Human Disease Epigenomics 2.0

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It might be hard to believe, but 2015 marks ten years of PLOS Genetics! To celebrate ten years of hard work, research, and immense dedication from our Editorial Board, we are featuring posts from ten of our editors. Next in the … Continue reading »

Category: Biology, Community, Debate, Epigenetics, Genetics, Genomics, PLoS Genetics, research | Tagged , , , , | Leave a comment

Coop’s Scoop: Shark citizen science, on the next #CitSciChat

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After the blockbuster movie Jaws, two silly things happened: kids started calling me Hooper (instead of Cooper) and I was afraid even in the deep end of a swimming pool. Logic can battle fear, but not necessarily win. Even though … Continue reading »

Category: Citizen science, Twitter Chat | Tagged , , , , , , | Leave a comment

PLOS ONE’s Top 5 Videos of 2015 (So Far)

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At the end of 2014, we highlighted some of our favorite research videos from that year. We’re only mid-way through 2015, but we already have a number of popular research videos that we’d like to share. Here are some of … Continue reading »

Category: Aggregators, Fun, Images, Internet/Blogging, Media, Open access, Submissions, Worth A Thousand Words | Tagged , , , , , , , | Leave a comment

Spinal Cord Injury, Gut Microbiome, and White-Plague Coral Disease: the PLOS Comp Biol June Issue

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Here are some highlights from June’s PLOS Computational Biology   Inference of Network Dynamics and Metabolic Interactions in the Gut Microbiome The community of bacteria that live in our intestines (called the “gut microbiome”) is important to normal intestinal function, … Continue reading »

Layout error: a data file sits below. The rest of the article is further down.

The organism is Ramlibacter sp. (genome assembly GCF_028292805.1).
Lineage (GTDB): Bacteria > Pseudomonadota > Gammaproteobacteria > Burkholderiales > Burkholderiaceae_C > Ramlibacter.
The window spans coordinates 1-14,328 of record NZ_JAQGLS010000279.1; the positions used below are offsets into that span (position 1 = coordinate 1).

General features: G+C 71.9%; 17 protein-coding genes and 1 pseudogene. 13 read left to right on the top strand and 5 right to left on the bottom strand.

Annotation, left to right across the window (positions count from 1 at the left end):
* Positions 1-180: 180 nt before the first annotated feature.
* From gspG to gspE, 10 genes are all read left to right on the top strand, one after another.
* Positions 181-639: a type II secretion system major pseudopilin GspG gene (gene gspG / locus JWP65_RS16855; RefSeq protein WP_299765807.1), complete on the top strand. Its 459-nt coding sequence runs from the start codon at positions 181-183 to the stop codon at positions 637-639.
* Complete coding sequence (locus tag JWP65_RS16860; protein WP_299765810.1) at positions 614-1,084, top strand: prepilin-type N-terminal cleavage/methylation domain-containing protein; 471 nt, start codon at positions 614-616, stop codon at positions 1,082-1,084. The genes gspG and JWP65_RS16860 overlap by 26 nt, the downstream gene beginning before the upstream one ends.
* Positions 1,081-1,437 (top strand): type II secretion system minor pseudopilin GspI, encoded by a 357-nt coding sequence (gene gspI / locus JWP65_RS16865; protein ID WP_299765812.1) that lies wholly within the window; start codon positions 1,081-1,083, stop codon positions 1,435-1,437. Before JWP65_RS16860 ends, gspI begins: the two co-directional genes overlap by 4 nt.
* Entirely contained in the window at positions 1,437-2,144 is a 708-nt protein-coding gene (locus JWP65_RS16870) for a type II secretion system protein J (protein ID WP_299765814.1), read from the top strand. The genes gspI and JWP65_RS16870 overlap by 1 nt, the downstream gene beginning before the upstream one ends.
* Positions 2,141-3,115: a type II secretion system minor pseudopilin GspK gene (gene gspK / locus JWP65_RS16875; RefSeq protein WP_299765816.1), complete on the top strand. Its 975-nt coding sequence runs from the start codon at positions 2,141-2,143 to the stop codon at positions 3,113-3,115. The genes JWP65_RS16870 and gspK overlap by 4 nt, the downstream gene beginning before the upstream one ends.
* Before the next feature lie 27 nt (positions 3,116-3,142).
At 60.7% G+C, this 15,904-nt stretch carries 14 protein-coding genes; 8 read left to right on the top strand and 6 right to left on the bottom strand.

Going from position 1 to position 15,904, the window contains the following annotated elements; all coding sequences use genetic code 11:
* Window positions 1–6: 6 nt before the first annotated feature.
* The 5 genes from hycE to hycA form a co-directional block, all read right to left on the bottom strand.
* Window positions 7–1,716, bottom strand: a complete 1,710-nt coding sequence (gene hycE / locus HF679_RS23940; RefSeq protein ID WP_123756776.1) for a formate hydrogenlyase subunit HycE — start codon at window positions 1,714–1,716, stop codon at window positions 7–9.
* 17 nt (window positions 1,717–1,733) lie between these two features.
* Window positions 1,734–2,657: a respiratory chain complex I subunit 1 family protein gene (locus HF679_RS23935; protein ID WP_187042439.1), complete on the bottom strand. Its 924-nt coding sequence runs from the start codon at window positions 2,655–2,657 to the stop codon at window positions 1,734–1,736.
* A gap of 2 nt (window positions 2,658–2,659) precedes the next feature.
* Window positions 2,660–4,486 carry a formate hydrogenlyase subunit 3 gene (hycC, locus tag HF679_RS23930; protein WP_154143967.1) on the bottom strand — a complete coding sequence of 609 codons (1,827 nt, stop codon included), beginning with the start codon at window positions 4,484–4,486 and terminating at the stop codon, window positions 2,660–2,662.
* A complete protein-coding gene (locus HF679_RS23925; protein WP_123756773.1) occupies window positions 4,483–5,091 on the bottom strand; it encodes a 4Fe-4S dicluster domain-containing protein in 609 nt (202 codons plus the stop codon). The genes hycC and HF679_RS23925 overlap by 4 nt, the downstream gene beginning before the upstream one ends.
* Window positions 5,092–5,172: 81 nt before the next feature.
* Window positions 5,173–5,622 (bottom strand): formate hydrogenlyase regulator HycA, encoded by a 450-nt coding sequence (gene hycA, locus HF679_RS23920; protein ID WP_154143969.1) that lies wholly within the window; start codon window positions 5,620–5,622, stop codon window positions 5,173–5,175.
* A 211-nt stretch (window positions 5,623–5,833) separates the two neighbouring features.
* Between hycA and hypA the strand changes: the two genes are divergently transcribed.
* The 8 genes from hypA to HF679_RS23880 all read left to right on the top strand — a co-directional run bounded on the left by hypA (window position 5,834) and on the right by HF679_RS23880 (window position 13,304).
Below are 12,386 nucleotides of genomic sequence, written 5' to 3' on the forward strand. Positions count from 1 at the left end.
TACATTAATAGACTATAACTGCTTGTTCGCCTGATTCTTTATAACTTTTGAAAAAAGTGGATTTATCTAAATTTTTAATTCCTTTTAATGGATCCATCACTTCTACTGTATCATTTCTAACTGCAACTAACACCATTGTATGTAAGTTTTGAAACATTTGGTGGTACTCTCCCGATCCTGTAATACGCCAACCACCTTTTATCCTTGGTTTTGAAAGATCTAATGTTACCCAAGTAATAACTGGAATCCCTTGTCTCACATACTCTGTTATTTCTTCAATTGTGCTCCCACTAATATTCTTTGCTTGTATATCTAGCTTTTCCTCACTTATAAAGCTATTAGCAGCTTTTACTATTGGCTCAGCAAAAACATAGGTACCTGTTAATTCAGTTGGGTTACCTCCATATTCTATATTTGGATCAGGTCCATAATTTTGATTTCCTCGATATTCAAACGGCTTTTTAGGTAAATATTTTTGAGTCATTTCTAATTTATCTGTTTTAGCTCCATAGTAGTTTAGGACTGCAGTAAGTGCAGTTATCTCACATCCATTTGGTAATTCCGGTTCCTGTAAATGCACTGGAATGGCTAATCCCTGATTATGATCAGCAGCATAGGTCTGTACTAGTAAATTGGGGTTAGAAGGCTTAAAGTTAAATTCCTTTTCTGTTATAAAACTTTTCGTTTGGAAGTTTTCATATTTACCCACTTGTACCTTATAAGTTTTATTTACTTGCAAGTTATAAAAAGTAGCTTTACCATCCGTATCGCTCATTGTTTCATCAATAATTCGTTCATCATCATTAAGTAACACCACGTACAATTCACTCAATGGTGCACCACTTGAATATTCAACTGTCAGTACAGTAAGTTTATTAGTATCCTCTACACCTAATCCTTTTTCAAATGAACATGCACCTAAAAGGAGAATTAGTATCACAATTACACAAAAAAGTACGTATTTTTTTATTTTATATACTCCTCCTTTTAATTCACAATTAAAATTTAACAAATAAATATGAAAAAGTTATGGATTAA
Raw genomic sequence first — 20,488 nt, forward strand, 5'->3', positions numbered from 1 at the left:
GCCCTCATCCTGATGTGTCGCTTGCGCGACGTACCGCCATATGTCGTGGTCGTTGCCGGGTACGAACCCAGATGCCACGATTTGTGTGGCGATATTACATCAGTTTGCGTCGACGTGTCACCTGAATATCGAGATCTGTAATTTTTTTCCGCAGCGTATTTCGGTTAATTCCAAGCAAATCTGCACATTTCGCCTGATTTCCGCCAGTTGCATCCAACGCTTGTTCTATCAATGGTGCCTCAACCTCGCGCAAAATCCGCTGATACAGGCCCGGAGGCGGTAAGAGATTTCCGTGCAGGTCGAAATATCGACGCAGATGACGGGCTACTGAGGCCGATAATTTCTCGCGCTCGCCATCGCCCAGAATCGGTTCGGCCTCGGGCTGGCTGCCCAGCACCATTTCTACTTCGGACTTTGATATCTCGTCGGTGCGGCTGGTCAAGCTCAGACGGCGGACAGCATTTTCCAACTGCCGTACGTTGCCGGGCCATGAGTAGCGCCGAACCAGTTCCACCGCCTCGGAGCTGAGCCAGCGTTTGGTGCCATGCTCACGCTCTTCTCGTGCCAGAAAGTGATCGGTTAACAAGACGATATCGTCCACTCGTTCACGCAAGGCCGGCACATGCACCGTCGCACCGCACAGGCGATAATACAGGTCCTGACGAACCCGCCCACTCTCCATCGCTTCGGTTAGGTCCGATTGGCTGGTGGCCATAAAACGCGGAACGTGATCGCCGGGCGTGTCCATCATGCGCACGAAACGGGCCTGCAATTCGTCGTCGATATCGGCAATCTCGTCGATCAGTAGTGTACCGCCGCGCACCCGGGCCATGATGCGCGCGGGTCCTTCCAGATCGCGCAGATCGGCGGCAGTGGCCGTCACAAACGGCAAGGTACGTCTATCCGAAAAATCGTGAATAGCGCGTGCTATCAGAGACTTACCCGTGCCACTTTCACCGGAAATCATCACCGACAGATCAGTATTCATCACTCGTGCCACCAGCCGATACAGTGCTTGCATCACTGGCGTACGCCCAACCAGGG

Category: Climate, Community, Infectious disease, PLoS Computational Biology | Tagged , , , , | Leave a comment

Walk the walk, talk the talk: Implications of dual-tasking on dementia research

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By Ríona Mc Ardle You turn the street corner and bump into an old friend. After the initial greetings and exclamations of “It’s so good to see you!” and “Has it been that long?”, your friend inquires as to where … Continue reading »

Category: The Student Blog | Tagged , , , , , , , | Leave a comment

Down with time changes plus the NY Times hearty series on cardio developments

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WAIT A SECOND It must have seemed like a good idea at the time, the time being 1972, a time before computers ran the world. That’s when it was decided that a way must be invented to keep precision atomic … Continue reading »

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PLOS Recommended Data Repositories

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In line with our updated Data Policy, we are pleased to announce a PLOS Data Repository Recommendation Guide. To support the selection of data repositories for authors, PLOS has identified a set of established repositories, which are recognized and trusted within their respective communities. To … Continue reading »

Category: Manuscript submission and peer review system, Open access, Peer review | Tagged , | Leave a comment

Aicardi Syndrome: Genome Sequencing Illuminates Another Rare Disease

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As my inbox fills with ever more updates on the number of human genomes sequenced and the plummeting time and cost of next next next generation sequencing, I find myself hitting delete more and more often. Instead, I’m drawn to … Continue reading »

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Fossil Lizard Showcases Wyoming’s Tropical Wonderland

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Wyoming is a beautiful place, but usually it is associated more with open range, cowboys, mountains, and skiing than it is with palm trees and alligators. What a difference 48 million years makes! Fossils in the rocks of the Bridger Formation, spanning … Continue reading »

Category: Climate Change, Paleontology, PLOS ONE, Zoology | Tagged , , , | Leave a comment

Another 5 Things to Know About Meta-Analysis

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  Last year I wrote a post of “5 Key Things to Know About Meta-Analysis”. It was a great way to focus – but it was hard keeping to only 5. With meta-analyses booming, including many that are poorly done or misinterpreted, … Continue reading »

Category: Bias, Evidence, science communication | Tagged , , | Leave a comment